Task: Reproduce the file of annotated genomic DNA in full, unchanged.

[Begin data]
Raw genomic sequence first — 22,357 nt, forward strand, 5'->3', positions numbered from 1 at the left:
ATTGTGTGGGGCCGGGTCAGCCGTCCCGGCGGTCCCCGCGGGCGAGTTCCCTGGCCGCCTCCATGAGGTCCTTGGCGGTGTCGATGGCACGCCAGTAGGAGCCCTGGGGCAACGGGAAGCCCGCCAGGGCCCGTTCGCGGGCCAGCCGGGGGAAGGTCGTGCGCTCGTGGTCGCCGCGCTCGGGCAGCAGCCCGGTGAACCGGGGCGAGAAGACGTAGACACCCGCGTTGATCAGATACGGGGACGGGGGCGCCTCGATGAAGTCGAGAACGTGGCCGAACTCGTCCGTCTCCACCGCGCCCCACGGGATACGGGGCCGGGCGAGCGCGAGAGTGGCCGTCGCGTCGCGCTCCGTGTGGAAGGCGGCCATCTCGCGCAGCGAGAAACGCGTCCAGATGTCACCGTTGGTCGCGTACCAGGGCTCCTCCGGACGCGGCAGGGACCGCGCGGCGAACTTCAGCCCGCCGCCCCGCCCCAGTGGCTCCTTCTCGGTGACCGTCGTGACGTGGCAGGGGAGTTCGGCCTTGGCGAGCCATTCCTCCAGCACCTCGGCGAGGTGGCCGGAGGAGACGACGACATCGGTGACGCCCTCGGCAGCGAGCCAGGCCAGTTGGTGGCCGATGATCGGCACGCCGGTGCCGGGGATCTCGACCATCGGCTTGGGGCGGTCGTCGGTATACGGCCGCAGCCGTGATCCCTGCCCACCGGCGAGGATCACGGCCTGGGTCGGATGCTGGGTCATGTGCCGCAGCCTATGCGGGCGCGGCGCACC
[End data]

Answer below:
Raw genomic sequence first — 22,357 nt, forward strand, 5'->3', positions numbered from 1 at the left:
ATTGTGTGGGGCCGGGTCAGCCGTCCCGGCGGTCCCCGCGGGCGAGTTCCCTGGCCGCCTCCATGAGGTCCTTGGCGGTGTCGATGGCACGCCAGTAGGAGCCCTGGGGCAACGGGAAGCCCGCCAGGGCCCGTTCGCGGGCCAGCCGGGGGAAGGTCGTGCGCTCGTGGTCGCCGCGCTCGGGCAGCAGCCCGGTGAACCGGGGCGAGAAGACGTAGACACCCGCGTTGATCAGATACGGGGACGGGGGCGCCTCGATGAAGTCGAGAACGTGGCCGAACTCGTCCGTCTCCACCGCGCCCCACGGGATACGGGGCCGGGCGAGCGCGAGAGTGGCCGTCGCGTCGCGCTCCGTGTGGAAGGCGGCCATCTCGCGCAGCGAGAAACGCGTCCAGATGTCACCGTTGGTCGCGTACCAGGGCTCCTCCGGACGCGGCAGGGACCGCGCGGCGAACTTCAGCCCGCCGCCCCGCCCCAGTGGCTCCTTCTCGGTGACCGTCGTGACGTGGCAGGGGAGTTCGGCCTTGGCGAGCCATTCCTCCAGCACCTCGGCGAGGTGGCCGGAGGAGACGACGACATCGGTGACGCCCTCGGCAGCGAGCCAGGCCAGTTGGTGGCCGATGATCGGCACGCCGGTGCCGGGGATCTCGACCATCGGCTTGGGGCGGTCGTCGGTATACGGCCGCAGCCGTGATCCCTGCCCACCGGCGAGGATCACGGCCTGGGTCGGATGCTGGGTCATGTGCCGCAGCCTATGCGGGCGCGGCGCACC